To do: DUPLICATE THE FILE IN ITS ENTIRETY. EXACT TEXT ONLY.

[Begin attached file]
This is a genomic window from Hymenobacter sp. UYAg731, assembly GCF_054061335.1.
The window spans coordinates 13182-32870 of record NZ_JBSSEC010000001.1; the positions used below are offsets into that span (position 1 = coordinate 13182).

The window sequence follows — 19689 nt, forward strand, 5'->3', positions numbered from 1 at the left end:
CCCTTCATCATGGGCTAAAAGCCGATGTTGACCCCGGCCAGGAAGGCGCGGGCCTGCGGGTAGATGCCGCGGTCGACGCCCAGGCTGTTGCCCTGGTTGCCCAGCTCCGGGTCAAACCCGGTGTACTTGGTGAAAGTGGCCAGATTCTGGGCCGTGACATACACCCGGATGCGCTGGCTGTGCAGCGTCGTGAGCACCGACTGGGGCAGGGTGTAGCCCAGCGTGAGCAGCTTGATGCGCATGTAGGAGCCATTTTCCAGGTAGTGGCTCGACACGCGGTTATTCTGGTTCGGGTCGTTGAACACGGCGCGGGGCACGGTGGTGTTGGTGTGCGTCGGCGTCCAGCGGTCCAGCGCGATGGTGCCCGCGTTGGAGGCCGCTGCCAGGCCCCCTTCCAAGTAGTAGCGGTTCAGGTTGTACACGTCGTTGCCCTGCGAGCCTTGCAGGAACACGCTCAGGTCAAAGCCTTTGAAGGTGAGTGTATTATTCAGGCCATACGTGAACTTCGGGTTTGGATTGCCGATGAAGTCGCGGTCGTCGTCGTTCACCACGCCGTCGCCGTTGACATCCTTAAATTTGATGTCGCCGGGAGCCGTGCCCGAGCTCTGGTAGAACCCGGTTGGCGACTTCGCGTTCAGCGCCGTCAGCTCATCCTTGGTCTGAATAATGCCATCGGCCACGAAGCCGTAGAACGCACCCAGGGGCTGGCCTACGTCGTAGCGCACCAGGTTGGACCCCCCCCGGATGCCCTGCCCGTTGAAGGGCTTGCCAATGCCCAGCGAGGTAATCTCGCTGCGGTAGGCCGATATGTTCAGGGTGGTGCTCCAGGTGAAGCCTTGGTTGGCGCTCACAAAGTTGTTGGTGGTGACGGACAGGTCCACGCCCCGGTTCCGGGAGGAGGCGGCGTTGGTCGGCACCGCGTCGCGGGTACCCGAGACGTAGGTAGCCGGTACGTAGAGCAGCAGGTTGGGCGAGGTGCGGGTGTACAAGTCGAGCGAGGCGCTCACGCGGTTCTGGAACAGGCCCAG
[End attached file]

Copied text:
This is a genomic window from Hymenobacter sp. UYAg731, assembly GCF_054061335.1.
The window spans coordinates 13182-32870 of record NZ_JBSSEC010000001.1; the positions used below are offsets into that span (position 1 = coordinate 13182).

The window sequence follows — 19689 nt, forward strand, 5'->3', positions numbered from 1 at the left end:
CCCTTCATCATGGGCTAAAAGCCGATGTTGACCCCGGCCAGGAAGGCGCGGGCCTGCGGGTAGATGCCGCGGTCGACGCCCAGGCTGTTGCCCTGGTTGCCCAGCTCCGGGTCAAACCCGGTGTACTTGGTGAAAGTGGCCAGATTCTGGGCCGTGACATACACCCGGATGCGCTGGCTGTGCAGCGTCGTGAGCACCGACTGGGGCAGGGTGTAGCCCAGCGTGAGCAGCTTGATGCGCATGTAGGAGCCATTTTCCAGGTAGTGGCTCGACACGCGGTTATTCTGGTTCGGGTCGTTGAACACGGCGCGGGGCACGGTGGTGTTGGTGTGCGTCGGCGTCCAGCGGTCCAGCGCGATGGTGCCCGCGTTGGAGGCCGCTGCCAGGCCCCCTTCCAAGTAGTAGCGGTTCAGGTTGTACACGTCGTTGCCCTGCGAGCCTTGCAGGAACACGCTCAGGTCAAAGCCTTTGAAGGTGAGTGTATTATTCAGGCCATACGTGAACTTCGGGTTTGGATTGCCGATGAAGTCGCGGTCGTCGTCGTTCACCACGCCGTCGCCGTTGACATCCTTAAATTTGATGTCGCCGGGAGCCGTGCCCGAGCTCTGGTAGAACCCGGTTGGCGACTTCGCGTTCAGCGCCGTCAGCTCATCCTTGGTCTGAATAATGCCATCGGCCACGAAGCCGTAGAACGCACCCAGGGGCTGGCCTACGTCGTAGCGCACCAGGTTGGACCCCCCCCGGATGCCCTGCCCGTTGAAGGGCTTGCCAATGCCCAGCGAGGTAATCTCGCTGCGGTAGGCCGATATGTTCAGGGTGGTGCTCCAGGTGAAGCCTTGGTTGGCGCTCACAAAGTTGTTGGTGGTGACGGACAGGTCCACGCCCCGGTTCCGGGAGGAGGCGGCGTTGGTCGGCACCGCGTCGCGGGTACCCGAGACGTAGGTAGCCGGTACGTAGAGCAGCAGGTTGGGCGAGGTGCGGGTGTACAAGTCGAGCGAGGCGCTCACGCGGTTCTGGAACAGGCCCAG